Amazon Web Services (AWS) has made its hosted virtual desktops, known as WorkSpaces, available in Europe.

Amazon's desktop-as-a-service offering was previously only available from US data centres in North Virginia and Oregon but the latest announcement means it is now being delivered through Amazon's Dublin data centres. 

Prior to the European expansion, enterprises outside of the US were welcome to evaluate the service, but if end users were located more than 2,000 miles from the two data centres then Amazon warned them that they may receive a less responsive experience.

The desktops are based on Windows Server 2008 R2 with RDS (Remote Desktop Services), which gives users an environment that is akin to Windows 7.

WorkSpaces desktops can be integrated with Microsoft's Active Directory so that your users can continue using their existing enterprise credentials. Otherwise, users have to sign in to WorkSpaces with a separate password. Once set up, users can connect to their new desktop from PCs, Macs, iPads and Android-based tablets, including Amazon's own Kindle Fire family, after installing dedicated client-side software. When users move between devices, they can continue where they left off.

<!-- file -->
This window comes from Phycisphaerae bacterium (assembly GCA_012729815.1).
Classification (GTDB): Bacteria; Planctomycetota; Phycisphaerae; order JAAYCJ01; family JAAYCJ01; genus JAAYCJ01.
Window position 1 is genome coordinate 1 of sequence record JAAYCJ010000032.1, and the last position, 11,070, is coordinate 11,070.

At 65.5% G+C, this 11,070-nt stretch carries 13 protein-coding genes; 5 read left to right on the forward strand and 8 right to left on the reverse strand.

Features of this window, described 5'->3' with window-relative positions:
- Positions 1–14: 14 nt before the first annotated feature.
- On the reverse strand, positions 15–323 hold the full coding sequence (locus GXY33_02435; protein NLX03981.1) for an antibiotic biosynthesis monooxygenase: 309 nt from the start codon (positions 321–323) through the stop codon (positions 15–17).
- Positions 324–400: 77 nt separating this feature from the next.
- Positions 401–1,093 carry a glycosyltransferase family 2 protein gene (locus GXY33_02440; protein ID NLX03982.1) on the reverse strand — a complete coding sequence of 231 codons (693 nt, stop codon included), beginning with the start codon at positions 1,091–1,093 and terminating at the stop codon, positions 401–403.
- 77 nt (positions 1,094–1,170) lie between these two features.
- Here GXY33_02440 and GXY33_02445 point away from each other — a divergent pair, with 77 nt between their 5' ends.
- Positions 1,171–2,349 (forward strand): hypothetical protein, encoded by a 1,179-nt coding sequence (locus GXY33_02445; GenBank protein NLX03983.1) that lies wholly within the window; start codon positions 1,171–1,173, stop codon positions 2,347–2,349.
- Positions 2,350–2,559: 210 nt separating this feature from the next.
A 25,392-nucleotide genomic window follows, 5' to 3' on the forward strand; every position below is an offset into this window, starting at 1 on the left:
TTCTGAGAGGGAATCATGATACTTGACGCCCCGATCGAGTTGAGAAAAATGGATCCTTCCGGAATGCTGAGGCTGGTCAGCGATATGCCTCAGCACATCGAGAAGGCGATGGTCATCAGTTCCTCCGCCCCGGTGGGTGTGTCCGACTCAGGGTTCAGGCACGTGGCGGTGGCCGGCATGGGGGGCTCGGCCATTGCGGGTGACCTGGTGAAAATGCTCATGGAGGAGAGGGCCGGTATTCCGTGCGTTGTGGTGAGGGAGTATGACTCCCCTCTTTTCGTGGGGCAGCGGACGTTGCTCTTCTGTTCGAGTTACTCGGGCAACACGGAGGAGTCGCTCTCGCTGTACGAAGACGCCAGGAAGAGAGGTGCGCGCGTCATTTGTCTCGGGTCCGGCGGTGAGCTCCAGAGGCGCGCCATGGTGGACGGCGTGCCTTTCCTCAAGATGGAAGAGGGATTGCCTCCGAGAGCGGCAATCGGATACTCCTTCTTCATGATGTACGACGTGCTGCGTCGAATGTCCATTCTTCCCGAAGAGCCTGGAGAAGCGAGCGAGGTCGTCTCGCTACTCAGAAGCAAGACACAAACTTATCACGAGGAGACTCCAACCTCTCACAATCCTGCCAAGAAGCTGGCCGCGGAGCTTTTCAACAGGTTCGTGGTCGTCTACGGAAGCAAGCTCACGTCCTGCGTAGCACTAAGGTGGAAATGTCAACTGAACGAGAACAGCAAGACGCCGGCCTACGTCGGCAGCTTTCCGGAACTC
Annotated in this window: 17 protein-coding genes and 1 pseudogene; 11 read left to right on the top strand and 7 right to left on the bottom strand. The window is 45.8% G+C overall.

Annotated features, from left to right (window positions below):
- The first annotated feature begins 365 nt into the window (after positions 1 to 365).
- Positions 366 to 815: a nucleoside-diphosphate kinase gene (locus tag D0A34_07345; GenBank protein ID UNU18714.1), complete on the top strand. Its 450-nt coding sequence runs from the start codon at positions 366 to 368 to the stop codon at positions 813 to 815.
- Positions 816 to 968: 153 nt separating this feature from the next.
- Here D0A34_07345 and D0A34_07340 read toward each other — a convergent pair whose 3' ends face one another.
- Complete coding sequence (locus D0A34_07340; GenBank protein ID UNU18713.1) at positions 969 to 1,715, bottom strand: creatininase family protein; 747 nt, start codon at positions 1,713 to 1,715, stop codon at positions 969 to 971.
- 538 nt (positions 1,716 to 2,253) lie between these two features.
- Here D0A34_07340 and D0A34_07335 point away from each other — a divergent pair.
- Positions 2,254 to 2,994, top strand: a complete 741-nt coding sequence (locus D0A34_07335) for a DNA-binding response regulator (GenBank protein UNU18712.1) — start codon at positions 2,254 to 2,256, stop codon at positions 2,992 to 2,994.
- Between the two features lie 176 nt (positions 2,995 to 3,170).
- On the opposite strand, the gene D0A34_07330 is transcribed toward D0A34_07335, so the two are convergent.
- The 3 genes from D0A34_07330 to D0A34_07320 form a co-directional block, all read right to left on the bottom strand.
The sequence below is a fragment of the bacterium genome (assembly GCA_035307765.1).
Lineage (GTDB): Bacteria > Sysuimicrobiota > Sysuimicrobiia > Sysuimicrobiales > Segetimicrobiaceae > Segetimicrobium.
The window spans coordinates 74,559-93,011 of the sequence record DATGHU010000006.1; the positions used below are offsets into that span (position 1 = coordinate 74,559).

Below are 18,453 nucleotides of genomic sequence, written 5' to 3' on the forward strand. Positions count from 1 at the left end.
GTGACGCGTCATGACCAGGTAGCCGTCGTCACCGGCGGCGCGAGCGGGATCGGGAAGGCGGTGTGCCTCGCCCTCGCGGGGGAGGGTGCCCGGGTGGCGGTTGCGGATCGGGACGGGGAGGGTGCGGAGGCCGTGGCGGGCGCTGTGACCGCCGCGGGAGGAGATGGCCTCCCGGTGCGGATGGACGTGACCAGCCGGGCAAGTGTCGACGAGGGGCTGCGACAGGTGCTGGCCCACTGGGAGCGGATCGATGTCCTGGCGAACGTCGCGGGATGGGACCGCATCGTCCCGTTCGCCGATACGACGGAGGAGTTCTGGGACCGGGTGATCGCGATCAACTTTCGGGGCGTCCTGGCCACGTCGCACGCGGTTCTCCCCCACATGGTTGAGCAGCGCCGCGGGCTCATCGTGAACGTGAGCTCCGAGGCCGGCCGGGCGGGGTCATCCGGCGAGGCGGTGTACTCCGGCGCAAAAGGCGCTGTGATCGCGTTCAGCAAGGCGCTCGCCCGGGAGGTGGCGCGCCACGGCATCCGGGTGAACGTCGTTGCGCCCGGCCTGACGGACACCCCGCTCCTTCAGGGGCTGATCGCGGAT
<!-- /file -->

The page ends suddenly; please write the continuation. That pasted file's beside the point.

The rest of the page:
There are four WorkSpaces bundles to choose between. The Standard and Standard Plus have one virtual CPU, 4.03GB of RAM and 50GB of storage, while the Performance and Performance Plus versions have two virtual CPUs, 8.05GB of RAM and 100GB of storage.  

Users in the UK and Europe are forced to pay for the service in US dollars as opposed to British Pounds or Euros. They cost $37, $52, $64 and $79 per month and user respectively, which is slightly more than US users are charged. 

Amazon WorkSpaces doesn't have any technical restrictions on the kind of software that companies can install on top of the desktops as long as they are compatible with the underlying OS.

VMware, a rival to AWS in the desktop-as-a-service market, offers a standard desktop with one virtual CPU, 2GB or RAM and 30GB of storage for $35 per month, and an advanced option with two virtual CPUs, 4GB of RAM and 30GB of storage for $50 per month.

Unlike Amazon, VMware lets users run Windows XP, 7 and 8, in addition to Windows Server 2008 R2 and Windows Server 2012. The company also lets users access their hosted desktops from thin and so-called zero clients as well as smartphones and Google Chromebooks.